Australia Human Right to Housing: A Practical Step Forward? Or Lipstick On A Pig?

Canadian Museum for Human Rights photo by Sandra Cohen-Rose and Colin Rose is licensed under CC BY-SA 2.0
Canada has a human rights museum in Winnipeg, Manitoba celebrating rights that haven't really been exercised yet. Australia ponders whether they're worth exercising at all.

If to no one else in the world, Australia’s struggle with the notion of a Human Right To Housing should be of interest to Americans. Alas, the well-housed authors of the U.S. Constitution didn’t capture this right to housing in their famous document (unlike truly vital ones, like the right to bear arms). So Americans may be debating the benefits of such a right nigh on forever, given the difficulties in amending that august document to include it.

Australia is a johnny-come-lately to this debate, but with a political system more suited than some to adjusting citizen rights. The country is mulling over a recent report claiming that there are practical, not just symbolic, reasons for joining the crowd of countries that have signed on to a United Nations sponsored initiative.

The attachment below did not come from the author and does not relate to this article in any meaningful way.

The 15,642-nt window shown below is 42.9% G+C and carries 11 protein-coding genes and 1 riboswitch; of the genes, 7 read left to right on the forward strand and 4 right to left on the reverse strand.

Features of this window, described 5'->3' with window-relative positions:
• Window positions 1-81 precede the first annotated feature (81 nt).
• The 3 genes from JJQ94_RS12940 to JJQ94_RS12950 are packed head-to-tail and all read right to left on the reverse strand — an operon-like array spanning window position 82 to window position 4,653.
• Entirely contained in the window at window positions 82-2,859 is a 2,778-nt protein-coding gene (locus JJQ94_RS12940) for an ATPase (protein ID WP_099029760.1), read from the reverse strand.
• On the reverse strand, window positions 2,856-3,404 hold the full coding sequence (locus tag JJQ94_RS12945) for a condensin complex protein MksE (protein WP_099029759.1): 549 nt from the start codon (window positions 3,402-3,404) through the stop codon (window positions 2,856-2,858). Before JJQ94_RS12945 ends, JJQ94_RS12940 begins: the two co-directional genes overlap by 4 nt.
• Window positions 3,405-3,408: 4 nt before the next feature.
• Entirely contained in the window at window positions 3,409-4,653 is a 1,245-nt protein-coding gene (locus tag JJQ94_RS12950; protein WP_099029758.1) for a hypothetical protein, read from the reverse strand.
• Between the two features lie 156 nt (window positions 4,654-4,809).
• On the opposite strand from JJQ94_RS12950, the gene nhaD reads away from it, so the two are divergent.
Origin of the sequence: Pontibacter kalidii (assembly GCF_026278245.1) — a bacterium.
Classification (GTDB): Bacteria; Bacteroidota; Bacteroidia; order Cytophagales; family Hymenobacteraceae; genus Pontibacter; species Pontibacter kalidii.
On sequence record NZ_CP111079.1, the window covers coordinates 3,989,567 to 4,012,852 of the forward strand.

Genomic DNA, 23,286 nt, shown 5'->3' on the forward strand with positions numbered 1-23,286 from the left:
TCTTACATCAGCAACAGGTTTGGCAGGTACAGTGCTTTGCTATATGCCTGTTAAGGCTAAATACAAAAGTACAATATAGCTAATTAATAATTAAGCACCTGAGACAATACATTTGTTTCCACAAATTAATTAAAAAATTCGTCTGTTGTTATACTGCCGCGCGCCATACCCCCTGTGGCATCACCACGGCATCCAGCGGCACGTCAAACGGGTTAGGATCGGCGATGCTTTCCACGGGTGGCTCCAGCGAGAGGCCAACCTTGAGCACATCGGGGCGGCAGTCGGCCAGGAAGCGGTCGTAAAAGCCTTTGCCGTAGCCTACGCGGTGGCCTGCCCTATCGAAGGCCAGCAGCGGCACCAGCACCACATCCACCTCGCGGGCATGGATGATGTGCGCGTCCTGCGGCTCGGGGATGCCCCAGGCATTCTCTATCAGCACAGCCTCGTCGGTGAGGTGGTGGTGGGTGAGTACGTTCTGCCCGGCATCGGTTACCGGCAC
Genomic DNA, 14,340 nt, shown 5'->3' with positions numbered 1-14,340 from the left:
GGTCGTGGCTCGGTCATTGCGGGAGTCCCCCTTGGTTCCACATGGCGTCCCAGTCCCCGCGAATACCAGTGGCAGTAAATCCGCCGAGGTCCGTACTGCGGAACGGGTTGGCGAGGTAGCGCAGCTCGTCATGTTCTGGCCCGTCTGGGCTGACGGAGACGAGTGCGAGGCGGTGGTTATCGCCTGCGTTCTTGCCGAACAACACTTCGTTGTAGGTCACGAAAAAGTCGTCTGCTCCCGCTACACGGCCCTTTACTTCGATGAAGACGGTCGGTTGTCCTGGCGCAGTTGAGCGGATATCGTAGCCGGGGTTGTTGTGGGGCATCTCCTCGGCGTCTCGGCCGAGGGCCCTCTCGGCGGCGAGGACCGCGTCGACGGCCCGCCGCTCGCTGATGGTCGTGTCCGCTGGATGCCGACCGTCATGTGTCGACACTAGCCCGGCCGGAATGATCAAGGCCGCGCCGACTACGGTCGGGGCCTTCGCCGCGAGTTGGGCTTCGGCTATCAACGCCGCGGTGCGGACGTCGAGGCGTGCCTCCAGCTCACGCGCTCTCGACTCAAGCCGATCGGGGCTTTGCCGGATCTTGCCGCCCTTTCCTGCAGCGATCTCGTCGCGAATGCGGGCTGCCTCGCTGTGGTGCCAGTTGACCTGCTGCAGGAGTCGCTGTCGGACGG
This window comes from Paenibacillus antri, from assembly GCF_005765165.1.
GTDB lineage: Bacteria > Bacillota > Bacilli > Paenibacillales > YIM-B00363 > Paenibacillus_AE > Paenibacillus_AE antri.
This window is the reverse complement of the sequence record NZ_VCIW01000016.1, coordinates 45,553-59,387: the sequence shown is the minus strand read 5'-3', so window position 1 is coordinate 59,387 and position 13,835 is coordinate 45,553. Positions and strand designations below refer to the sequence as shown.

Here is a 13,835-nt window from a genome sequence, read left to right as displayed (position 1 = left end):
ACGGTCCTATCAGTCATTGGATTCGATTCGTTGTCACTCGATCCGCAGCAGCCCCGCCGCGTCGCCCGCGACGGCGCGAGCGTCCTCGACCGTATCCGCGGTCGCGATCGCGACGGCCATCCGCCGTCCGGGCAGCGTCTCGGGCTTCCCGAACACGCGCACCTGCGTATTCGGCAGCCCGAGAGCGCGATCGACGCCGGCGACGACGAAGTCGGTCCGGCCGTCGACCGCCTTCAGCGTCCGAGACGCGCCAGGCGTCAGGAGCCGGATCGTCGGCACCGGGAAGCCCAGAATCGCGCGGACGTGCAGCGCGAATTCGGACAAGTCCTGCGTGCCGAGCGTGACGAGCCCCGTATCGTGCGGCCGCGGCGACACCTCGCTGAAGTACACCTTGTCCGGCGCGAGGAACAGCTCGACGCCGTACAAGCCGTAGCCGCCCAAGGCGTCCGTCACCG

Are there?

Practical reasons for enshrining a human right within a constitutional framework?

Consider Canadian progress in this human rights arena. After years of prodding, it finally agreed to the idea of a Human Right To Adequate Housing in 2019. Canada is another bastion of free-market thought that, from a business perspective, might well have preferred to proceed under the assumption that the only people worthy of housing rights are “corporation-people.”

Nevertheless, Canada has jumped in at the deep end, five years after opening its shiny new and appropriately towering Museum of Human Rights.

As to practical results: are Canadians now witnessing the dream of ending homelessness and affordable-housing-for-all lifting majestically above a distant horizon?

Not so much as you’d notice.

Are citizens free of life-threatening fear as their pandemic-triggered rent tragedies push them closer day by day towards what was once but no longer an inevitable eviction or mortgage foreclosure?

No, although it’s not for lack of trying. An optimist might chime in, “not yet.”

It is possible to go on for some time in this question-and-answer vein with similar conclusions.

There would seem indeed to be reasonable grounds to wonder whether a declaration of human right to adequate housing is largely an empty vessel. Or, if you like, lipstick on a pig.

Please let us know how the debate works out for you, Australia. For word on how it’s going so far, read more at THE NEW DAILY:  Calls for legislated human right to housing as rental market fails low-income Australians

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